common stands.


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From: Dick Balaska
Subject: Re: Forked for VS2015
Date: 30 Oct 2015 05:58:54
Message: <MPG.309cd11cedf3b469989682@news.povray.org>
In article <56016377$1@news.povray.org>, ben### [at] outlookcom 
says...
> 
> For anyone interested in following along,

Me! [1]

> I forked POV-Ray and created a 
> new branch targeted just at getting it to compile in VS2015. The fork is 
> here:
> https://github.com/BenjaminChambers/povray/tree/VS2015

Good.  It is not possible to even get a copy of vs10, so a newbie is out 
of luck trying to build.

> 
> I copied the directory windows/vs10 to windows/vs2015. That way, it will 
> continue to compile with previous versions. I then re-targeted all 
> included project files.

Don't you need povray.sln? It is missing.

> 
> My first attempts are to get the ancillary libraries compiling correctly.

It looks like all you did was fix toFloat.h.  I was hoping you'd be 
further along.  I've already hacked in the missing million boost_ptr:: 
in 2 non-functional workspaces.
> 
> Both the Boost libraries give errors, as do the OpenEXR libraries. The 
> jpeg, libpng, tiff, and zlib projects all compile (apparently) correctly.
> 
> For Boost and OpenEXR, I'm going to go to the source and download new 
> versions, then work to integrate them in the current directory structure 
> as it is now. However, is there any reason they aren't simply excluded 
> from the source, with a note that they are dependencies?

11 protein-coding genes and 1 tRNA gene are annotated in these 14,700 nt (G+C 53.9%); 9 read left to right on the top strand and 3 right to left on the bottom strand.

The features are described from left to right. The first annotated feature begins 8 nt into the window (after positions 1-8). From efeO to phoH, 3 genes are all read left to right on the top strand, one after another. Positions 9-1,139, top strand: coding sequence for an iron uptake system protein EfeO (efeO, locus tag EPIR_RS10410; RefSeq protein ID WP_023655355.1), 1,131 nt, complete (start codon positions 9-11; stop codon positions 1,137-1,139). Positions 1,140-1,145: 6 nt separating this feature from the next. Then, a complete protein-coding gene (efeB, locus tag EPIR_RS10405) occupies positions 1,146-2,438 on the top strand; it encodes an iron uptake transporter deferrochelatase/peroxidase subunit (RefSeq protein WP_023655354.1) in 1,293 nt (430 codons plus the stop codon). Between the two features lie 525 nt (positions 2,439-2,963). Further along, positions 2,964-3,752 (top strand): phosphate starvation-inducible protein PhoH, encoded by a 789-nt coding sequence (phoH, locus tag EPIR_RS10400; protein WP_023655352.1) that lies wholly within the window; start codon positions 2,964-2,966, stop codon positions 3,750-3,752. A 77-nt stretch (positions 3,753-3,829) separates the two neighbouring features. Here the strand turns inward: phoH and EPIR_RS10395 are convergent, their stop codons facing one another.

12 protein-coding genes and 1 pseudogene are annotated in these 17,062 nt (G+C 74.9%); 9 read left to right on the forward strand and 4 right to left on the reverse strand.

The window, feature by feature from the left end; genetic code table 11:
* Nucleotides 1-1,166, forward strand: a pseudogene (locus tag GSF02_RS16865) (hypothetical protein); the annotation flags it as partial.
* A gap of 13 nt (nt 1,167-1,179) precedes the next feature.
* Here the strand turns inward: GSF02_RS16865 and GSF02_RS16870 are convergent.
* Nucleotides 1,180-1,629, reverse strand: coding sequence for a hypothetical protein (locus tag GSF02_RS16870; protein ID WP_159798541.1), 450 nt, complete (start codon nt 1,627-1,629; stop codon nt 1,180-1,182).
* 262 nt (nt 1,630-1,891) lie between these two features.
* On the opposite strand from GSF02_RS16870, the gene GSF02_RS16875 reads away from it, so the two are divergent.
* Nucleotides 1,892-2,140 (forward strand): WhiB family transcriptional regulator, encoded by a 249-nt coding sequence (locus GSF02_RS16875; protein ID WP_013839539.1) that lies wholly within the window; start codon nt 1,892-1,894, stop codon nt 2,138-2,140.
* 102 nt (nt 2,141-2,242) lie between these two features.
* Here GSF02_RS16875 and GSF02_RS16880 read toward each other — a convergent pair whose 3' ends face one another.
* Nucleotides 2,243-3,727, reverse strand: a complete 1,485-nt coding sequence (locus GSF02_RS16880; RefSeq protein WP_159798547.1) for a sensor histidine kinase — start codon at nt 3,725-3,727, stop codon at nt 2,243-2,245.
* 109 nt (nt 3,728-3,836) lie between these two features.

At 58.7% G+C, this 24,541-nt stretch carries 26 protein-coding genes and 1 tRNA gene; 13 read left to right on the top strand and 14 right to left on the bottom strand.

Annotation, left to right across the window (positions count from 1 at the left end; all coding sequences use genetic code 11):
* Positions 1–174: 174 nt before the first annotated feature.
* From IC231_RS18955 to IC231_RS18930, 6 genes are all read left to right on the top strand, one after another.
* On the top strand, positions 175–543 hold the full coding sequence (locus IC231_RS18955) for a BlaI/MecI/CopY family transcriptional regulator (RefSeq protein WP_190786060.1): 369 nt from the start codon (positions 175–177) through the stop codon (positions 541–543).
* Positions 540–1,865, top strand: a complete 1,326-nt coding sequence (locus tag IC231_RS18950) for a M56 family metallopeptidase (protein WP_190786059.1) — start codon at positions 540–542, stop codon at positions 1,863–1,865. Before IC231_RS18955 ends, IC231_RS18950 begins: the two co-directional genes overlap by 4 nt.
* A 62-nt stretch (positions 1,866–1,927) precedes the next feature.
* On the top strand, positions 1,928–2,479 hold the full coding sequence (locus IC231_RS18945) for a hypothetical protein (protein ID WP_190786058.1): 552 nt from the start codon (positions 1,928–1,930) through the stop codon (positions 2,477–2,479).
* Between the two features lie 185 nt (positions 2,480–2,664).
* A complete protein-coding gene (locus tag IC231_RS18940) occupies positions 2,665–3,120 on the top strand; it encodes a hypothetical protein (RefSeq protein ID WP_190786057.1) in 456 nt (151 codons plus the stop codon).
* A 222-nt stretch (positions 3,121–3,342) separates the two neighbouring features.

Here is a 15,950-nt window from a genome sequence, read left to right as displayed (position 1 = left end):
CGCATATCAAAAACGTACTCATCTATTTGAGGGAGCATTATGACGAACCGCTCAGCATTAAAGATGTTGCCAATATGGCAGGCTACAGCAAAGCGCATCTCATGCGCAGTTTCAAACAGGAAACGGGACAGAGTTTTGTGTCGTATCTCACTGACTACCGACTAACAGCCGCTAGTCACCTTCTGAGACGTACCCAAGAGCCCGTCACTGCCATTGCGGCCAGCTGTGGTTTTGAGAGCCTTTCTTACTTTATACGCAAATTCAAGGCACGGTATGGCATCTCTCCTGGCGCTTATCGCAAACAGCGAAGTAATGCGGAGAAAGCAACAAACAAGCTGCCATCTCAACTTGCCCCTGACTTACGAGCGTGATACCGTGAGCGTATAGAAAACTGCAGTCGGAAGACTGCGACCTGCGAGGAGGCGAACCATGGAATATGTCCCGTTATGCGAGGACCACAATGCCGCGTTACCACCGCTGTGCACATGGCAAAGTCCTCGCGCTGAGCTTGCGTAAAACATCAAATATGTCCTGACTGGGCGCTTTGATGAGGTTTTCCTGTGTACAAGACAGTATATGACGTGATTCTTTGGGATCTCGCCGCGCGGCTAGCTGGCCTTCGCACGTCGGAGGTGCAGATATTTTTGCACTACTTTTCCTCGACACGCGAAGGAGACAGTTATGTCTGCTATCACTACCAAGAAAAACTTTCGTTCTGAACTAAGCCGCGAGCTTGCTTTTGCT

dik

[1] I *really* want to get povdos going.  I have a 4 linux box 
renderfarm. My windows box is about 50% faster at povray than those 4 
boxes _combined_. (All praise to whoever added SMP to povray.)


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From: clipka
Subject: Re: Forked for VS2015
Date: 12 Nov 2015 22:53:22
Message: <56451862$1@news.povray.org>
FYI, I've just checked in some updates to POV-Ray to improve
compatibility with Visual Studio 2015. According to my own tests, the
official VS 2010 projects should now build flawlessly after automatic
conversion to VS 2015.


The pre-packaged version of the OpenEXR library turned out to contain an
issue that does not affect VS 2010, but causes compile errors with VS
2015. This was solved by upgrading to the latest stable version (2.2.0).
I've also changed the eLut and toFloat projects' custom build steps to
run after the Link step now, rather than the Manifest step that turned
out to cause trouble with VS 2015. The h44LogExpTable project, which
also included a post-Manifest build step, has been dropped entirely, as
the file it would generate is part of the official OpenEXR source
package anyway.

The pre-packaged version of boost also turned out to be problematic, as
it didn't provide a useful compile-time configuration for VS 2015, so
I've upgraded it to the latest stable version (1.59.0) as well. This
turned out to be incompatible with our attempts to suppress VS 2010's
C++0x features, but changing the project settings to re-enable C++0x
showed no ill effects with the current code, so that's what I've done.

There was one last boost-related issue with VS 2015, stemming from the
fact that we were using one and the same .cpp file to generate the
precompiled headers for multiple statically linked libraries (see
https://connect.microsoft.com/VisualStudio/feedback/details/1260338 for
details of this known quirk); to solve this, each library now has its
own dedicated .cpp file for precompiled header generation.

The only other thing left to do was add settings for VS 2015 to
POV-Ray's compile-time configuration.


Given how flawlessly the VS 2010 projects now seem to compile on VS 2015
after automatic conversion, I guess we'll refrain from including